In urban areas where transit demand is widely spread, passengers may be served by an intermodal transit system, consisting of a rail transit line (or a bus rapid transit route) and a number of feeder routes connecting at different transfer stations. In such a system, passengers may need one or more transfers to complete their journey. Therefore, scheduling vehicles operating in the system with special attention to reduce transfer time can contribute significantly to service quality improvements. Schedule synchronization may significantly reduce transfer delays at transfer stations where various routes interconnect. Since vehicle arrivals are stochastic, slack time allowances in vehicle schedules may be desirable to reduce the probability of missed connections. An objective total cost function, including supplier and user costs, is formulated for optimizing the coordination of a general intermodal transit network. A four-stage procedure is developed for determining the optimal coordination status among routes at every transfer station. Considering stochastic feeder vehicle arrivals at transfer stations, the slack times of coordinated routes are optimized, by balancing the savings from transfer delays and additional cost from slack delays and operating costs. The model thus developed is used to optimize the coordination of an intermodal transit network, while the impact of a range of factors on coordination (e.g., demand, standard deviation of vehicle arrival times, etc) is examined.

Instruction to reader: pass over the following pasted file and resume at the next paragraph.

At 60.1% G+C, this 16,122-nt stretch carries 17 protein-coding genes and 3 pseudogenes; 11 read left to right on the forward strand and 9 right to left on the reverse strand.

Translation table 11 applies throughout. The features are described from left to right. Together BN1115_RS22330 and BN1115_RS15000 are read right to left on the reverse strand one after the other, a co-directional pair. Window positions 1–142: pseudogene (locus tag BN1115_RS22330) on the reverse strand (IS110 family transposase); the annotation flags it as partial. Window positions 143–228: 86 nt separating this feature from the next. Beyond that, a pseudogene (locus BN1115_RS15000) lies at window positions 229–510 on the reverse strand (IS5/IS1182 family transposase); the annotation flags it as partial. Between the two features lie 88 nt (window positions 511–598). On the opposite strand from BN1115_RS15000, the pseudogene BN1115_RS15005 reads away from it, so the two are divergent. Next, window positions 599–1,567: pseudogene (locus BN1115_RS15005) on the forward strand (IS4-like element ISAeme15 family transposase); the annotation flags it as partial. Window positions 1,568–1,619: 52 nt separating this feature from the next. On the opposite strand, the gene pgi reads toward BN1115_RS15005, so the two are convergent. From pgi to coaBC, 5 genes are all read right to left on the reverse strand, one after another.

All Science Journal Classification (ASJC) codes
- Geography, Planning and Development
- Transit system